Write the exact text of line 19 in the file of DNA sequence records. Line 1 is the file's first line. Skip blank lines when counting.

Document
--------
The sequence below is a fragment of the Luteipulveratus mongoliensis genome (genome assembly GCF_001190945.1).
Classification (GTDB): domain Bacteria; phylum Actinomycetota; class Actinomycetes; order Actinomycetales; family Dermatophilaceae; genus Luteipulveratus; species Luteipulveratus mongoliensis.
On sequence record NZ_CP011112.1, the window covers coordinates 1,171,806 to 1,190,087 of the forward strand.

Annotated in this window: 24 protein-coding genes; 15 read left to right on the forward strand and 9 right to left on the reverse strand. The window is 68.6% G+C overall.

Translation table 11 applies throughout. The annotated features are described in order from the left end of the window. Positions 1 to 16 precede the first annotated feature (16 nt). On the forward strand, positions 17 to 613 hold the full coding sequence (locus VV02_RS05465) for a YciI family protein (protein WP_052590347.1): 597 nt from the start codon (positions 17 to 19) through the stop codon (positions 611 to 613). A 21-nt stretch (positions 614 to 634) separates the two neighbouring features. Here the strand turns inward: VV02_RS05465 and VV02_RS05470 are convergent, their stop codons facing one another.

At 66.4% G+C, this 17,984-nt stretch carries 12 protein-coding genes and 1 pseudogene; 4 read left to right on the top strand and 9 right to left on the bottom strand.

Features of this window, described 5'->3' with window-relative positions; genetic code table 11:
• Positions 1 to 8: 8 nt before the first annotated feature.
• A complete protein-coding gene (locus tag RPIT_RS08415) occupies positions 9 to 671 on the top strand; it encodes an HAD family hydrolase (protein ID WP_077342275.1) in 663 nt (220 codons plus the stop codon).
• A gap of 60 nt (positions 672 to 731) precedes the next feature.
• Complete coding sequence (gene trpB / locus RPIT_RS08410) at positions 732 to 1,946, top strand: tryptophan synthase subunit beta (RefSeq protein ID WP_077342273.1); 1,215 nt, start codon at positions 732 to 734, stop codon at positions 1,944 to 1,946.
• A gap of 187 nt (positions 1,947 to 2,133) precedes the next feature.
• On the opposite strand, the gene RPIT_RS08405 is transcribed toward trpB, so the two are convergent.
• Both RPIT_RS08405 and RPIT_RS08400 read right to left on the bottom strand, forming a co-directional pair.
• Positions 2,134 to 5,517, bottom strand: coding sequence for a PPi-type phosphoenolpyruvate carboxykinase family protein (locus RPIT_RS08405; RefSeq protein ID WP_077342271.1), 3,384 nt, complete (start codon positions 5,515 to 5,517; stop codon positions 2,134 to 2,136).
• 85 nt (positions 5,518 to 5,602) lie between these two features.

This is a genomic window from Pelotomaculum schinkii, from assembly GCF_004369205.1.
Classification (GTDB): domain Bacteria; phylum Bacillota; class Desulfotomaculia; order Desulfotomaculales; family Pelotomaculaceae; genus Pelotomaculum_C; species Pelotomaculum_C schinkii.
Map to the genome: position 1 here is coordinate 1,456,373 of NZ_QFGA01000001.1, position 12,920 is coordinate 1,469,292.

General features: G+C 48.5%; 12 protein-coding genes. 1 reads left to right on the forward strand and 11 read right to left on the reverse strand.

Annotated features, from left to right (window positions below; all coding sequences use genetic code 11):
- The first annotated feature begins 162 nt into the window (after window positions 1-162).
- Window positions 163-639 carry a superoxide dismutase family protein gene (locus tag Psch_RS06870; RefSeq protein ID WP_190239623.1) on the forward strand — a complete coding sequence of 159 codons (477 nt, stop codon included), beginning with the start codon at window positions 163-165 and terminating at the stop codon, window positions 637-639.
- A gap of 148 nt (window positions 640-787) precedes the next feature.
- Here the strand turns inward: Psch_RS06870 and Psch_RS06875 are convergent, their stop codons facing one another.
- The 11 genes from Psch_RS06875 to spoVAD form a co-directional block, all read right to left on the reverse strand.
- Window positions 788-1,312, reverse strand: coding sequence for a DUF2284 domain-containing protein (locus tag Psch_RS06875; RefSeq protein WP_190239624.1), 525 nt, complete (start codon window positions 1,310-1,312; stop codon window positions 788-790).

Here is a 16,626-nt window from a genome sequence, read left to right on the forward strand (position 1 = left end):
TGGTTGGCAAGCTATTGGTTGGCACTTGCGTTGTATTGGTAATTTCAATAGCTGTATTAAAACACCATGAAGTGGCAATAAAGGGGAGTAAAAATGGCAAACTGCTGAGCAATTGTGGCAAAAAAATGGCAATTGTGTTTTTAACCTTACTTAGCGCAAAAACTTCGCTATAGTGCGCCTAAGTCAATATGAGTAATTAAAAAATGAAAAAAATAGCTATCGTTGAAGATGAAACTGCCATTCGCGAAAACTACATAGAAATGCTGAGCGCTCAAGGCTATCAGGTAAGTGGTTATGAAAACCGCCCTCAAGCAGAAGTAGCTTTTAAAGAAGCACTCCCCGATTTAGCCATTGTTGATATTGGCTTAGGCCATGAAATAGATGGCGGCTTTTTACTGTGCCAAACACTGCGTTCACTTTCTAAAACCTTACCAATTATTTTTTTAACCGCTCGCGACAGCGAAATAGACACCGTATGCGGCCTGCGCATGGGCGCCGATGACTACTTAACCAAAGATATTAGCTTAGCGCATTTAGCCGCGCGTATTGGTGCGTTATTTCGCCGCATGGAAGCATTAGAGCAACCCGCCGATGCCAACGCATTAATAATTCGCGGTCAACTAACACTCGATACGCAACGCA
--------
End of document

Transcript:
Map to the genome: position 1 here is coordinate 1,456,373 of NZ_QFGA01000001.1, position 12,920 is coordinate 1,469,292.